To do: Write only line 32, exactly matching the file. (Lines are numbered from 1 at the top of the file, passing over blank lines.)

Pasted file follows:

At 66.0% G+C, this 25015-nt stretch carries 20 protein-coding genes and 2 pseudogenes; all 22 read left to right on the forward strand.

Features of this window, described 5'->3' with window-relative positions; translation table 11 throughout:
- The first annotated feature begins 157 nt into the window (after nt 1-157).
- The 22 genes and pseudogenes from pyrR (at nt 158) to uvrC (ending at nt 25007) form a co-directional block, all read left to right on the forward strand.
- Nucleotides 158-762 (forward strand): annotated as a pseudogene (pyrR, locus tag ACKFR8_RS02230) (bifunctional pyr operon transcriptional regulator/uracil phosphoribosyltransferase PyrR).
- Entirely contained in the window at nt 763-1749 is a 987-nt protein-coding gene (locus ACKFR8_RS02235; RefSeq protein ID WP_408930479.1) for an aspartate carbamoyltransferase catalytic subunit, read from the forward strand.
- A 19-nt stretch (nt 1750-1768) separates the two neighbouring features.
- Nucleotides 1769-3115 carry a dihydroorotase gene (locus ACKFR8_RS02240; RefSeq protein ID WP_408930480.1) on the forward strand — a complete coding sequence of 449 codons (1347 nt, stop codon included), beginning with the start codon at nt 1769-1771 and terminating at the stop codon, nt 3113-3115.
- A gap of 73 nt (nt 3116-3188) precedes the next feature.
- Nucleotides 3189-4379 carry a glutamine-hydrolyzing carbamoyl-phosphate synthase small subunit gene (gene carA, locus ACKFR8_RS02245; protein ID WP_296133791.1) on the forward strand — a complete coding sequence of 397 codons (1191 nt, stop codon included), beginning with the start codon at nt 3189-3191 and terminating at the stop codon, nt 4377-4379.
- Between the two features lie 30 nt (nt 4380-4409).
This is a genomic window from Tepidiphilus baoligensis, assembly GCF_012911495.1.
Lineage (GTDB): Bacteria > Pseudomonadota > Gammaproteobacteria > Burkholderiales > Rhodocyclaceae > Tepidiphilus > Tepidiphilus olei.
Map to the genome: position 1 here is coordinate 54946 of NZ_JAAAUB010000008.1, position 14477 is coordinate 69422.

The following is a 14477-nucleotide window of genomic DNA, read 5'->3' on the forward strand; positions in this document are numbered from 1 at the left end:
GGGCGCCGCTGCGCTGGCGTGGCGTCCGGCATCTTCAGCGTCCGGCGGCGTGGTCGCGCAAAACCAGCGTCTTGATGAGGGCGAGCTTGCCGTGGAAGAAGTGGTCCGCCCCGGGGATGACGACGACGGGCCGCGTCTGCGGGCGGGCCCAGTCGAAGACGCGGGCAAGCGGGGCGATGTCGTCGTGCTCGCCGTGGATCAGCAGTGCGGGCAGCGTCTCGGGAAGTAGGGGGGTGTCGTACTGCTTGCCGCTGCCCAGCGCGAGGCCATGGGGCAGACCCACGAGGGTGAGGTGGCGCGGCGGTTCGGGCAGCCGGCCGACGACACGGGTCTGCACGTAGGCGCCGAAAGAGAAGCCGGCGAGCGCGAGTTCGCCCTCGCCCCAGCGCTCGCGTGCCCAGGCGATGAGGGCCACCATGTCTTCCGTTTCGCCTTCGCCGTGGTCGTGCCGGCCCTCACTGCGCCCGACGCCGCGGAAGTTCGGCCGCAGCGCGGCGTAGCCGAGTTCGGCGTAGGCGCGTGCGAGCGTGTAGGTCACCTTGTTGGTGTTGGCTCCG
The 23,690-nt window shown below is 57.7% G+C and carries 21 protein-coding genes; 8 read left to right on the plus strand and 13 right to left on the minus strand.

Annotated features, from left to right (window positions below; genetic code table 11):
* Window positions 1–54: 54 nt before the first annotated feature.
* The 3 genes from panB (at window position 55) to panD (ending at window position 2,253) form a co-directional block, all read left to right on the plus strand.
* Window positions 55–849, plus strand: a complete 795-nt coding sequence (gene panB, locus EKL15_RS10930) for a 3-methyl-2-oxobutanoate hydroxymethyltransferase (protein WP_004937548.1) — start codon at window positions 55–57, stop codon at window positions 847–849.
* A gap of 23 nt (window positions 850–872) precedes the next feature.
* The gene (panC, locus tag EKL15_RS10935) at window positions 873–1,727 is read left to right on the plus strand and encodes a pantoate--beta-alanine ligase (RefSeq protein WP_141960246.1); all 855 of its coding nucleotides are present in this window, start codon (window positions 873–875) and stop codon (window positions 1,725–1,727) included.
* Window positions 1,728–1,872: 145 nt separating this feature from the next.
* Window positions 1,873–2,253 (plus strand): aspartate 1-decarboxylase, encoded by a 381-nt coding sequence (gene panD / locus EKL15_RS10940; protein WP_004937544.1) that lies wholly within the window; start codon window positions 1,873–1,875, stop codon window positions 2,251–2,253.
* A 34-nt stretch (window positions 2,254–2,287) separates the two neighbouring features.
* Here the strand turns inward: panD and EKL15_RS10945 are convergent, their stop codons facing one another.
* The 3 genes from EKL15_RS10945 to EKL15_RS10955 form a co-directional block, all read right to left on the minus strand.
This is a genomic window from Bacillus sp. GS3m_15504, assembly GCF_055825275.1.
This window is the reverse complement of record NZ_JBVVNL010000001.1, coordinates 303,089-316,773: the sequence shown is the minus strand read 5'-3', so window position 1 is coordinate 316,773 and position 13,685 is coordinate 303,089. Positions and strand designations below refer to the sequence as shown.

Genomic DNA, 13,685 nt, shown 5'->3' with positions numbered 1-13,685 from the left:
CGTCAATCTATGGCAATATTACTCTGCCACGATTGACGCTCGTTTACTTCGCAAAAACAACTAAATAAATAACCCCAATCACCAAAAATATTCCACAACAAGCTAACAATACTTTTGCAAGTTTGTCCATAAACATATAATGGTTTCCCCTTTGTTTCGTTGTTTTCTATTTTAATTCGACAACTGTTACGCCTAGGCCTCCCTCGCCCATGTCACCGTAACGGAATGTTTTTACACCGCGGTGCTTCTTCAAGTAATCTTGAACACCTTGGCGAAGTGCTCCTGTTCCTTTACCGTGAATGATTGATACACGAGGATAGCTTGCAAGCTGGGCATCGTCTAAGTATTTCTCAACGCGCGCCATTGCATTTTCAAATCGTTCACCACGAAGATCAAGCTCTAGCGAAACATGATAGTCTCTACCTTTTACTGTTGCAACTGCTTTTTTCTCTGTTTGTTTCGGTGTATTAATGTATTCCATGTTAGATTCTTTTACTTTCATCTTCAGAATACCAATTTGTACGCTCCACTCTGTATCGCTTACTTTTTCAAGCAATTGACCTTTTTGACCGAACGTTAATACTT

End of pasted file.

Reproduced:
CGTCAATCTATGGCAATATTACTCTGCCACGATTGACGCTCGTTTACTTCGCAAAAACAACTAAATAAATAACCCCAATCACCAAAAATATTCCACAACAAGCTAACAATACTTTTGCAAGTTTGTCCATAAACATATAATGGTTTCCCCTTTGTTTCGTTGTTTTCTATTTTAATTCGACAACTGTTACGCCTAGGCCTCCCTCGCCCATGTCACCGTAACGGAATGTTTTTACACCGCGGTGCTTCTTCAAGTAATCTTGAACACCTTGGCGAAGTGCTCCTGTTCCTTTACCGTGAATGATTGATACACGAGGATAGCTTGCAAGCTGGGCATCGTCTAAGTATTTCTCAACGCGCGCCATTGCATTTTCAAATCGTTCACCACGAAGATCAAGCTCTAGCGAAACATGATAGTCTCTACCTTTTACTGTTGCAACTGCTTTTTTCTCTGTTTGTTTCGGTGTATTAATGTATTCCATGTTAGATTCTTTTACTTTCATCTTCAGAATACCAATTTGTACGCTCCACTCTGTATCGCTTACTTTTTCAAGCAATTGACCTTTTTGACCGAACGTTAATACTT